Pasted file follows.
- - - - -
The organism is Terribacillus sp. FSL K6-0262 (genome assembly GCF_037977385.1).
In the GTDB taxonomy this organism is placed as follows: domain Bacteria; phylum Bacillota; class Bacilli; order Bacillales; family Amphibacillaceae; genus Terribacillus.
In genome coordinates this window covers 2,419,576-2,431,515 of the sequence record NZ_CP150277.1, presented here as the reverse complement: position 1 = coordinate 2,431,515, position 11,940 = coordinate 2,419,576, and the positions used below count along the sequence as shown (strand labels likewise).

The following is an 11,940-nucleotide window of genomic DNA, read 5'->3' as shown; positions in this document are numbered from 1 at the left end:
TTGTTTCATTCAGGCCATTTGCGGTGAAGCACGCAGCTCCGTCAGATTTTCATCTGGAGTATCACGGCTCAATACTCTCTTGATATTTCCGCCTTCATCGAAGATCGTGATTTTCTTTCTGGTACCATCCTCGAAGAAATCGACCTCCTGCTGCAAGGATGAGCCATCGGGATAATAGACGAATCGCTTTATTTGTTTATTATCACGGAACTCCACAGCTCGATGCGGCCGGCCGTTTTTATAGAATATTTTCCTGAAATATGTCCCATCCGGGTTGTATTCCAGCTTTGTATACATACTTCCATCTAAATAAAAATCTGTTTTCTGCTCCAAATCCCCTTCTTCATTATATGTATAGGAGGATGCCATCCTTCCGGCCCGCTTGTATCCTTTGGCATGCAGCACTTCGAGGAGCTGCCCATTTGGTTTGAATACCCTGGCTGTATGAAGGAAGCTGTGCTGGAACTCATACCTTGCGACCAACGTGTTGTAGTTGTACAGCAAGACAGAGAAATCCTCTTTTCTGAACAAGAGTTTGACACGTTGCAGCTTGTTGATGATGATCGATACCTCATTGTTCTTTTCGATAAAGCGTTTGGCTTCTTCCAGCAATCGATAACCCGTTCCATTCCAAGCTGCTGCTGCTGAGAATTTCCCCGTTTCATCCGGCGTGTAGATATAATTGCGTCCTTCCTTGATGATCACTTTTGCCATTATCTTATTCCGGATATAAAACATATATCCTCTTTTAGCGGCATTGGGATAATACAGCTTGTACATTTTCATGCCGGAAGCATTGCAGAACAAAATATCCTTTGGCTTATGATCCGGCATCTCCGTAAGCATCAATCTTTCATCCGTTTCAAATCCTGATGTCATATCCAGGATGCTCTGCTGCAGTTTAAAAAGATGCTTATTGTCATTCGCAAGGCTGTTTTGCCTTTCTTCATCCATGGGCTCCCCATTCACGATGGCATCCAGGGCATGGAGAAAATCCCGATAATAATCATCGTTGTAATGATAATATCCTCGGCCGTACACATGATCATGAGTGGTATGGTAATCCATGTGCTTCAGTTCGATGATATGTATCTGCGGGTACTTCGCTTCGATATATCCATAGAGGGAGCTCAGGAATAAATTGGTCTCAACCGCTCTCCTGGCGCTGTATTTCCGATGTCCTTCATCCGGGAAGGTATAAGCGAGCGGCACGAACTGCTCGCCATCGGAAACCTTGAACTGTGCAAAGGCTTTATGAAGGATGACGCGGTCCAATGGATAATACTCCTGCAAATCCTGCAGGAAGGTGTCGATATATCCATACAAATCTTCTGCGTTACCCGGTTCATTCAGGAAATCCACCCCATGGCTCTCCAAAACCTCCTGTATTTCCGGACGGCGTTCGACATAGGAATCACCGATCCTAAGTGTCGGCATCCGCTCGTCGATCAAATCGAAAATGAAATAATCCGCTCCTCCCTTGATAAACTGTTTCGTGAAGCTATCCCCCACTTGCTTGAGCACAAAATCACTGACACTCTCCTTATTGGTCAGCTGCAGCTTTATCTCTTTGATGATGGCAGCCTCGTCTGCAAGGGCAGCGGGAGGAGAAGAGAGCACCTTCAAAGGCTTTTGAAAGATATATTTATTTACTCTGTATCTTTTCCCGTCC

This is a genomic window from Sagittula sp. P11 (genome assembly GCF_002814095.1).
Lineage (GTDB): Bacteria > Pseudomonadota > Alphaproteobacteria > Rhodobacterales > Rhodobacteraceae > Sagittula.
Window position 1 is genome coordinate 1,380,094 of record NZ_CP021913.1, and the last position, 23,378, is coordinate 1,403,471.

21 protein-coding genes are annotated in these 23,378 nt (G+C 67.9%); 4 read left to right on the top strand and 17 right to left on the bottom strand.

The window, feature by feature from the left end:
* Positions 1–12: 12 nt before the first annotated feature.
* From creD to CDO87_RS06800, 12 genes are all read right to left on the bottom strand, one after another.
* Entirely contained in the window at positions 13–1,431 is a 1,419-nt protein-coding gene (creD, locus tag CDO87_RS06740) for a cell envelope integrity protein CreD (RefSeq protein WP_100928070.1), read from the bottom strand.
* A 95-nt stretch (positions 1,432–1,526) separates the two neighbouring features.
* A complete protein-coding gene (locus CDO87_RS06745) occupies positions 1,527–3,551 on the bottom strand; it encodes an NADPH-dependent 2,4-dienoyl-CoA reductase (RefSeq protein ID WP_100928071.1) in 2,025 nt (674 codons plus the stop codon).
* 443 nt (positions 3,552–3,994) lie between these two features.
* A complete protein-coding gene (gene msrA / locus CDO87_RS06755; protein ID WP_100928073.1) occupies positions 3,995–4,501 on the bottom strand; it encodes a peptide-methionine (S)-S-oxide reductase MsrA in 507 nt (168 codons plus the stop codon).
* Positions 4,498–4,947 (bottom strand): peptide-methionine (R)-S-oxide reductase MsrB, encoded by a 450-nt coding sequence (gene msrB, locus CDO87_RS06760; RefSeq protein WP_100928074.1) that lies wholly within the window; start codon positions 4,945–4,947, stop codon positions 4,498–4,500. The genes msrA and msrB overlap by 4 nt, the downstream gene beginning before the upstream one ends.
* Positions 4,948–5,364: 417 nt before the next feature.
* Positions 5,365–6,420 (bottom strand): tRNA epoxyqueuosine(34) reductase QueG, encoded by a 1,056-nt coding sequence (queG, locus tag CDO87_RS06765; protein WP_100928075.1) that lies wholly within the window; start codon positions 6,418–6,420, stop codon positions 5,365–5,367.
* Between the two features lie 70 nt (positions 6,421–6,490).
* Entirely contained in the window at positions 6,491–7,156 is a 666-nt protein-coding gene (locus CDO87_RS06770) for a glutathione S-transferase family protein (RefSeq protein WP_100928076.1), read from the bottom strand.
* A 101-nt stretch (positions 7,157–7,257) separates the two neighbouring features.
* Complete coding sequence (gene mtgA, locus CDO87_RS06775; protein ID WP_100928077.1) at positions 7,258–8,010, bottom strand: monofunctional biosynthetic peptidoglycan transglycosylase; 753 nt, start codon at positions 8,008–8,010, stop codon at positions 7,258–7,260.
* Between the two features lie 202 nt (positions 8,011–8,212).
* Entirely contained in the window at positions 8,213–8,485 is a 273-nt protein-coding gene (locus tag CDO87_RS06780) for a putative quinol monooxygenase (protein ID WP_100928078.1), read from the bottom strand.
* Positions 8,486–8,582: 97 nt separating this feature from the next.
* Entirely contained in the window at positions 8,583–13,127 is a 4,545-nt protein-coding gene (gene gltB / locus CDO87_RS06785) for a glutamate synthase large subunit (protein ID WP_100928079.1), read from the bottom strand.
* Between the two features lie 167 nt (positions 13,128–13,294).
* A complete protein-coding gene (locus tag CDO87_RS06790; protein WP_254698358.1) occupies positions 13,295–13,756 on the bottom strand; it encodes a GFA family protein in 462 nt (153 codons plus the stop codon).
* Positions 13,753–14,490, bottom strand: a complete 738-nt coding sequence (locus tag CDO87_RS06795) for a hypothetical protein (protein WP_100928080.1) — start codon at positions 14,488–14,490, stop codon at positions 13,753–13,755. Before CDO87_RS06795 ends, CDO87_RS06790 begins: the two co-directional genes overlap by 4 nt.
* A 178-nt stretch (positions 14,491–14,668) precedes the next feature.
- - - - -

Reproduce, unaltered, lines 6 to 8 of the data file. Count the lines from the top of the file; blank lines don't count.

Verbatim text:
This is a genomic window from Sagittula sp. P11 (genome assembly GCF_002814095.1).
Lineage (GTDB): Bacteria > Pseudomonadota > Alphaproteobacteria > Rhodobacterales > Rhodobacteraceae > Sagittula.
Window position 1 is genome coordinate 1,380,094 of record NZ_CP021913.1, and the last position, 23,378, is coordinate 1,403,471.